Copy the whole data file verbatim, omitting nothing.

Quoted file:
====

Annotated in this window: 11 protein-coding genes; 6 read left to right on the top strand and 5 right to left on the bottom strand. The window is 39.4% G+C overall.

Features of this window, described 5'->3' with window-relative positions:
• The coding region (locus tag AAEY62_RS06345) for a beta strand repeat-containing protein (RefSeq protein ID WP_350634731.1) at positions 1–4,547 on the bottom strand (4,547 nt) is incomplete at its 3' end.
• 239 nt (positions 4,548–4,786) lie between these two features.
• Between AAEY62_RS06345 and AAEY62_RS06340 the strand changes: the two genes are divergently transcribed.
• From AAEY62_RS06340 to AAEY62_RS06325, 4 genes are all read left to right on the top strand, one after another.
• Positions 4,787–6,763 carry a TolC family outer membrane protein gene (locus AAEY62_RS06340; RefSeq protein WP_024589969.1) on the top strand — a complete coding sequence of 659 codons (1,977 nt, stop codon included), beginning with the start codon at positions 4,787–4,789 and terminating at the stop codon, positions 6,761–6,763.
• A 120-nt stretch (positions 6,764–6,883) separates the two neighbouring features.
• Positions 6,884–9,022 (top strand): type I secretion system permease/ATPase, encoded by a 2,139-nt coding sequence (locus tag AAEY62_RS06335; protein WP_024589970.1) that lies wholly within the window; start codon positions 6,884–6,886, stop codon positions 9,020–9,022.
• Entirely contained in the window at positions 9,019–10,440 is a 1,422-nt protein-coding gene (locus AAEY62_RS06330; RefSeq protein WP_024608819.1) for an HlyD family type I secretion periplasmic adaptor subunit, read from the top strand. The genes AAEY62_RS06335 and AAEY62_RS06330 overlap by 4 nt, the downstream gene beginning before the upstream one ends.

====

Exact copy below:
Annotated in this window: 11 protein-coding genes; 6 read left to right on the top strand and 5 right to left on the bottom strand. The window is 39.4% G+C overall.

Features of this window, described 5'->3' with window-relative positions:
• The coding region (locus tag AAEY62_RS06345) for a beta strand repeat-containing protein (RefSeq protein ID WP_350634731.1) at positions 1–4,547 on the bottom strand (4,547 nt) is incomplete at its 3' end.
• 239 nt (positions 4,548–4,786) lie between these two features.
• Between AAEY62_RS06345 and AAEY62_RS06340 the strand changes: the two genes are divergently transcribed.
• From AAEY62_RS06340 to AAEY62_RS06325, 4 genes are all read left to right on the top strand, one after another.
• Positions 4,787–6,763 carry a TolC family outer membrane protein gene (locus AAEY62_RS06340; RefSeq protein WP_024589969.1) on the top strand — a complete coding sequence of 659 codons (1,977 nt, stop codon included), beginning with the start codon at positions 4,787–4,789 and terminating at the stop codon, positions 6,761–6,763.
• A 120-nt stretch (positions 6,764–6,883) separates the two neighbouring features.
• Positions 6,884–9,022 (top strand): type I secretion system permease/ATPase, encoded by a 2,139-nt coding sequence (locus tag AAEY62_RS06335; protein WP_024589970.1) that lies wholly within the window; start codon positions 6,884–6,886, stop codon positions 9,020–9,022.
• Entirely contained in the window at positions 9,019–10,440 is a 1,422-nt protein-coding gene (locus AAEY62_RS06330; RefSeq protein WP_024608819.1) for an HlyD family type I secretion periplasmic adaptor subunit, read from the top strand. The genes AAEY62_RS06335 and AAEY62_RS06330 overlap by 4 nt, the downstream gene beginning before the upstream one ends.